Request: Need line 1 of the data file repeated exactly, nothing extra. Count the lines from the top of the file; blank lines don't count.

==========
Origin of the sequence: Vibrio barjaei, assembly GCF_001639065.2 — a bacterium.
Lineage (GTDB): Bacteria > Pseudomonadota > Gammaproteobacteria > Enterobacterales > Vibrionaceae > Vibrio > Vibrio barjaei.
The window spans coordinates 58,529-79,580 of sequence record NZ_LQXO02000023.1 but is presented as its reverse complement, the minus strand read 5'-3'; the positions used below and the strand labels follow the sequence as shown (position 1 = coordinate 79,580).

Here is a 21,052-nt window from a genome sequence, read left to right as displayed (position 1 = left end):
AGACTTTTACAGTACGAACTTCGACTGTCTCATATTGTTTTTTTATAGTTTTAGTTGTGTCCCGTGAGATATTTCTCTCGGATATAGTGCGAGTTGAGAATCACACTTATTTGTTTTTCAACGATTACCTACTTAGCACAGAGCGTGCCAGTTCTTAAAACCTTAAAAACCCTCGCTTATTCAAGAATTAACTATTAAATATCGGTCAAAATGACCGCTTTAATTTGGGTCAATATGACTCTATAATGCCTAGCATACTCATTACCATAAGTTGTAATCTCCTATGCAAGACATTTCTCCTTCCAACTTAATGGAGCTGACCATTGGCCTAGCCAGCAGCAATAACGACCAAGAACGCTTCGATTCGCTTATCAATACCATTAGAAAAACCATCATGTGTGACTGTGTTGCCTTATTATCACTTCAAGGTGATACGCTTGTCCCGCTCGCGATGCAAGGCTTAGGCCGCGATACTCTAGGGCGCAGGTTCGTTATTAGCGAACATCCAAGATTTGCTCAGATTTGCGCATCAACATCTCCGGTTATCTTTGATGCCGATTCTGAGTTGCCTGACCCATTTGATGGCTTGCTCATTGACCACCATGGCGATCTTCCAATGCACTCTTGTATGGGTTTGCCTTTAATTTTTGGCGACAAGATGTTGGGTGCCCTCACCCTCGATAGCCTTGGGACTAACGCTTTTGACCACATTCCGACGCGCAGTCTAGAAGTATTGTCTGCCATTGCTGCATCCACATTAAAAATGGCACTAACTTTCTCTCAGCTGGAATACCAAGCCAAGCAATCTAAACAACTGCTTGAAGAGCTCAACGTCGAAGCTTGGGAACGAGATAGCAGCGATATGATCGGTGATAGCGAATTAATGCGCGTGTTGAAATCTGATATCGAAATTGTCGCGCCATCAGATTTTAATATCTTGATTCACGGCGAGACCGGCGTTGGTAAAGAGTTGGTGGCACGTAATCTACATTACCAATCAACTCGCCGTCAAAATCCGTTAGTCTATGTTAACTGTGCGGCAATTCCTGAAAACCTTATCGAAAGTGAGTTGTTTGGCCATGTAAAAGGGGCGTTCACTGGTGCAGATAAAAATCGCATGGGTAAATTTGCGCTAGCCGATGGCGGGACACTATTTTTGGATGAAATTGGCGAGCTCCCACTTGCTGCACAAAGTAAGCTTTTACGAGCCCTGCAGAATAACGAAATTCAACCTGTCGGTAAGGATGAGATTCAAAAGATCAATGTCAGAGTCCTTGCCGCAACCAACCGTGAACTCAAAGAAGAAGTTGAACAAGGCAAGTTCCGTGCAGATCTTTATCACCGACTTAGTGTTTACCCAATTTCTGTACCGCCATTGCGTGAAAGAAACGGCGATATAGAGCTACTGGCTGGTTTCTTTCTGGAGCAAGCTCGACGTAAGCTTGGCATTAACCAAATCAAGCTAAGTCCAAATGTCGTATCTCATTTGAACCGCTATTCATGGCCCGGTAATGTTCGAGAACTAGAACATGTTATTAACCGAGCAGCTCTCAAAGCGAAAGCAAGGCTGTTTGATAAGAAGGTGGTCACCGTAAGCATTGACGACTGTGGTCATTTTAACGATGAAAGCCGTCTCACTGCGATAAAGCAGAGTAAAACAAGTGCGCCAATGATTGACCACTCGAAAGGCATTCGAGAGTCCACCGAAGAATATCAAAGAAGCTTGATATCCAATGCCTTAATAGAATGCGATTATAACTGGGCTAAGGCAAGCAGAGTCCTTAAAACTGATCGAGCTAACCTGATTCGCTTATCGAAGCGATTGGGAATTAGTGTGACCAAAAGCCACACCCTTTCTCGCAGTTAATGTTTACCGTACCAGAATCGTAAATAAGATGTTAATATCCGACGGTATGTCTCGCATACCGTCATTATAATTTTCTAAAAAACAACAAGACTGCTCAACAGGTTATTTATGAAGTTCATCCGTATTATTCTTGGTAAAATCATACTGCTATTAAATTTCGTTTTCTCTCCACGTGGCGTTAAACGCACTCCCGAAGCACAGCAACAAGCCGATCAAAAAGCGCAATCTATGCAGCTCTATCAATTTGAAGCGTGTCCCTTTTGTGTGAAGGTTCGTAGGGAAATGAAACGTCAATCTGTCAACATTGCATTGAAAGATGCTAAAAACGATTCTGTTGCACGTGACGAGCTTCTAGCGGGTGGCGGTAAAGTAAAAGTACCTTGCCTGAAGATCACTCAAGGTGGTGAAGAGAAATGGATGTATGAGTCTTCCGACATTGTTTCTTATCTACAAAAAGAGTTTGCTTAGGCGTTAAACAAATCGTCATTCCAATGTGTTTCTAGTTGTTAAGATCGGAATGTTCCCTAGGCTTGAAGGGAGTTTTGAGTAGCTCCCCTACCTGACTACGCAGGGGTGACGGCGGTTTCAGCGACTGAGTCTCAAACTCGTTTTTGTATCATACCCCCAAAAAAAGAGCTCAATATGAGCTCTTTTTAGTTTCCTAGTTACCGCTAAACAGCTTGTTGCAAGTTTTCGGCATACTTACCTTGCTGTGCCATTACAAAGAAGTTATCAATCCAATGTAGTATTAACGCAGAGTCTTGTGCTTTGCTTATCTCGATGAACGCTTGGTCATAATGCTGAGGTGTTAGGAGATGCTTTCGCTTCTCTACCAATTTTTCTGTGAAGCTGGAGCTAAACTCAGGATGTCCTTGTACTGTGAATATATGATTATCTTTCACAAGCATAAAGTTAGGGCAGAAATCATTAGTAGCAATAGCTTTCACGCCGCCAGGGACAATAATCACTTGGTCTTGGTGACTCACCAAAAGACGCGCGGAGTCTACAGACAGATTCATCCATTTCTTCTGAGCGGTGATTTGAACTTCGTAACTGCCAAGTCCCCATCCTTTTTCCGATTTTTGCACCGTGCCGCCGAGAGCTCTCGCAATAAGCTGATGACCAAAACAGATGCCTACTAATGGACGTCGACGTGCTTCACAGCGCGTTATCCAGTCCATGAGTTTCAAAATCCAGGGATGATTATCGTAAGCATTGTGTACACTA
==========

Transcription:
Origin of the sequence: Vibrio barjaei, assembly GCF_001639065.2 — a bacterium.